More executions took place on November 8, followed by 37 more being executed on November 13. Among the 37 were the officers and crew of Virginius, along with American citizens. The outcome of this was a near-war situation, with actual hostilities being averted only by extreme diplomacy. And yet, Americans never forgot the Virginius incident. With this background in mind, we return to the Maine’s visit to harbor at Havana.
The Maine entered Havana Harbor at sunrise on January 25, 1898, and met the harbormaster, who directed her to a specified anchoring place. Three weeks later, at 9:40 p.m. on February 15, the battleship was rocked by a terrific explosion which destroyed the entire forward portion of the ship. This had the effect of killing 264 crew members and 2 officers. Those who were not immediately killed as a result of the blast were trapped in the twisted wreckage and drowned when the hull immediately sank.
Spanish authorities reacted by opening all area hospitals to survivors. Neighboring vessels as well as ship’s boats of the Spanish cruiser Alphonse XII rendered immediate aid. The Spanish offered tributes and great sympathy for the victims of the disaster.
Not forgetting the tragedy of the Virginius, the American people immediately blamed Spain for the Maine’s destruction. However, the American government laid no responsibility on anyone and instead, proceeded with caution, launching a Naval Court of Inquiry. This also allowed for a similar course of investigation by the Spanish. The Spanish investigation, to no one’s surprise, did not blame Spain for the Maine’s sinking.
The American Court of Inquiry released its findings on March 21. One of its conclusions, duly transmitted to President McKinley read: “The state of discipline on board and the condition of her magazines, boilers, coal bunkers and storage compartments are passed in review, with the conclusion that excellent order prevailed and that no indication of cause for an internal explosion existed in any quarter.”
The court also concluded that: “The loss of the Maine was not in any respect due to fault or negligence on the part of any of the officers or members of her crew; That the ship was destroyed by the explosion of a submarine mine, which caused the partial explosion of her forward magazines; and that no evidence has been obtainable fixing the responsibility for the destruction of the Maine upon any person or persons.”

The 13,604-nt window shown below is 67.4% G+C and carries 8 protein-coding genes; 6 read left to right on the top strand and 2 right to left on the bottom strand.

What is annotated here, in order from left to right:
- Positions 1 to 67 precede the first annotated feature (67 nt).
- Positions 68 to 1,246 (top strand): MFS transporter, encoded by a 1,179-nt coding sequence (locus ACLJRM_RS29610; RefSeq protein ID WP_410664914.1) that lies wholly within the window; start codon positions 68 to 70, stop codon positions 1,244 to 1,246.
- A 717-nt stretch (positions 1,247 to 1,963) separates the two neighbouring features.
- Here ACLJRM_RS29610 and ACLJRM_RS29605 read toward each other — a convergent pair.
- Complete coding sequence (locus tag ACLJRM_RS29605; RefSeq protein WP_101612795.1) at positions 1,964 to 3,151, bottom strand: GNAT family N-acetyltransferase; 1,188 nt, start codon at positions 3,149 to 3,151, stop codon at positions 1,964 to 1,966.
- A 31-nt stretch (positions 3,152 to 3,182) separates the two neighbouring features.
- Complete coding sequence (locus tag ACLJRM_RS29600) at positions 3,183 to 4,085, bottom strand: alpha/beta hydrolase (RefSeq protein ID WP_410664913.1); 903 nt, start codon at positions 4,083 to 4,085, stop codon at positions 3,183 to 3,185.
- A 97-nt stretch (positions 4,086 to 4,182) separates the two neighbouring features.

On March 21, the House passed a bill for the relief of survivors and victims of the Maine tragedy. Surviving officers and men were awarded an amount not to exceed one year’s sea pay and a sum equal to one year’s pay was awarded to legal heirs of dead victims.
So while the Naval Court of Inquiry did not assign blame for sinking the Maine on Spain or any other entity, the American people were not of a similar train of thought. In the minds of the average citizen, the responsibility for the brutal and unprovoked explosion that sunk the Maine lay squarely upon the shoulders of the Spanish government.
The April 14 issue of the popular magazine Leslie’s Weekly contained strong language blaming Spain. “The Maine was in a Spanish harbor on a peaceful errand. Its location was fixed by the Spanish authorities, and if a mine was planted in the harbor, it could have only have been planted by the Spaniards.”
The Spanish government, however, was conciliatory and told President McKinley that it would, “do all that the highest honor and justice required in the matter of the Maine.” Spain also consented to arbitration by in impartial body, the result of which Spain would accept in advance.
Despite all this, feelings ran high and war began with Congress authorizing the President of the United States to call the United States Army and Navy into service.
The Naval Board of Inquiry’s findings did not put a rest to speculation as to the cause behind the Maine’s destruction. Indeed, it only marked the starting point of what would continue, unabated, until the present time.
Immediately upon learning the official government stance on the cause, various groups and individuals began offering their own opinion. Speculation ran rampant, and for good reason. There were numerous possibilities and these weren’t mentioned in the official report.